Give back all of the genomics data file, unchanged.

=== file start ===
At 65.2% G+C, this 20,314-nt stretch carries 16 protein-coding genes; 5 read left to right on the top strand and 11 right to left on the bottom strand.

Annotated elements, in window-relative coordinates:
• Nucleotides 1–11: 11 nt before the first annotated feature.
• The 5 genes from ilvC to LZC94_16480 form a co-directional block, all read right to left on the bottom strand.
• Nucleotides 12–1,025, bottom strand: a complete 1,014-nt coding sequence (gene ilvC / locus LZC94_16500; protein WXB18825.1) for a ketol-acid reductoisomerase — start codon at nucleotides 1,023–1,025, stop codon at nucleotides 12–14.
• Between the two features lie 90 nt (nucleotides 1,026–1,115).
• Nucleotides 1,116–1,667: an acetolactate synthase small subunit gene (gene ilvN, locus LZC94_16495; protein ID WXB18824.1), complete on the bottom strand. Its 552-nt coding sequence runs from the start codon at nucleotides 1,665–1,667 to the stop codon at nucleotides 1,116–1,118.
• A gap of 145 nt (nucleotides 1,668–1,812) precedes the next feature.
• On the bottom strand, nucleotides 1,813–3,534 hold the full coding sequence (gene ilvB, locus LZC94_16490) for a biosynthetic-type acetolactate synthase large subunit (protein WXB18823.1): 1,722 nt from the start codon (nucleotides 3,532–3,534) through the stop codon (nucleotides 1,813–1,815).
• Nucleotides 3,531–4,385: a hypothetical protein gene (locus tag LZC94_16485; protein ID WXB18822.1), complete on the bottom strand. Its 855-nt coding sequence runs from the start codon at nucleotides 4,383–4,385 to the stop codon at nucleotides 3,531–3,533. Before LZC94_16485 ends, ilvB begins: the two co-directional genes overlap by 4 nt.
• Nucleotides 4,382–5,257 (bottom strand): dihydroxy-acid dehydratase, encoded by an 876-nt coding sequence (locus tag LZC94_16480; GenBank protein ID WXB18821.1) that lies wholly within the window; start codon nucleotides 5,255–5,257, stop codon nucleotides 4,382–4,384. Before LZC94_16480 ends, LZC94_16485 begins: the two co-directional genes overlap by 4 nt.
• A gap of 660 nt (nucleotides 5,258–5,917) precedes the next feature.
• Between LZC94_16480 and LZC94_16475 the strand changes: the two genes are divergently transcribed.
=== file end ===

At 65.2% G+C, this 20,314-nt stretch carries 16 protein-coding genes; 5 read left to right on the top strand and 11 right to left on the bottom strand.

Annotated elements, in window-relative coordinates:
• Nucleotides 1–11: 11 nt before the first annotated feature.
• The 5 genes from ilvC to LZC94_16480 form a co-directional block, all read right to left on the bottom strand.
• Nucleotides 12–1,025, bottom strand: a complete 1,014-nt coding sequence (gene ilvC / locus LZC94_16500; protein WXB18825.1) for a ketol-acid reductoisomerase — start codon at nucleotides 1,023–1,025, stop codon at nucleotides 12–14.
• Between the two features lie 90 nt (nucleotides 1,026–1,115).
• Nucleotides 1,116–1,667: an acetolactate synthase small subunit gene (gene ilvN, locus LZC94_16495; protein ID WXB18824.1), complete on the bottom strand. Its 552-nt coding sequence runs from the start codon at nucleotides 1,665–1,667 to the stop codon at nucleotides 1,116–1,118.
• A gap of 145 nt (nucleotides 1,668–1,812) precedes the next feature.
• On the bottom strand, nucleotides 1,813–3,534 hold the full coding sequence (gene ilvB, locus LZC94_16490) for a biosynthetic-type acetolactate synthase large subunit (protein WXB18823.1): 1,722 nt from the start codon (nucleotides 3,532–3,534) through the stop codon (nucleotides 1,813–1,815).
• Nucleotides 3,531–4,385: a hypothetical protein gene (locus tag LZC94_16485; protein ID WXB18822.1), complete on the bottom strand. Its 855-nt coding sequence runs from the start codon at nucleotides 4,383–4,385 to the stop codon at nucleotides 3,531–3,533. Before LZC94_16485 ends, ilvB begins: the two co-directional genes overlap by 4 nt.
• Nucleotides 4,382–5,257 (bottom strand): dihydroxy-acid dehydratase, encoded by an 876-nt coding sequence (locus tag LZC94_16480; GenBank protein ID WXB18821.1) that lies wholly within the window; start codon nucleotides 5,255–5,257, stop codon nucleotides 4,382–4,384. Before LZC94_16480 ends, LZC94_16485 begins: the two co-directional genes overlap by 4 nt.
• A gap of 660 nt (nucleotides 5,258–5,917) precedes the next feature.
• Between LZC94_16480 and LZC94_16475 the strand changes: the two genes are divergently transcribed.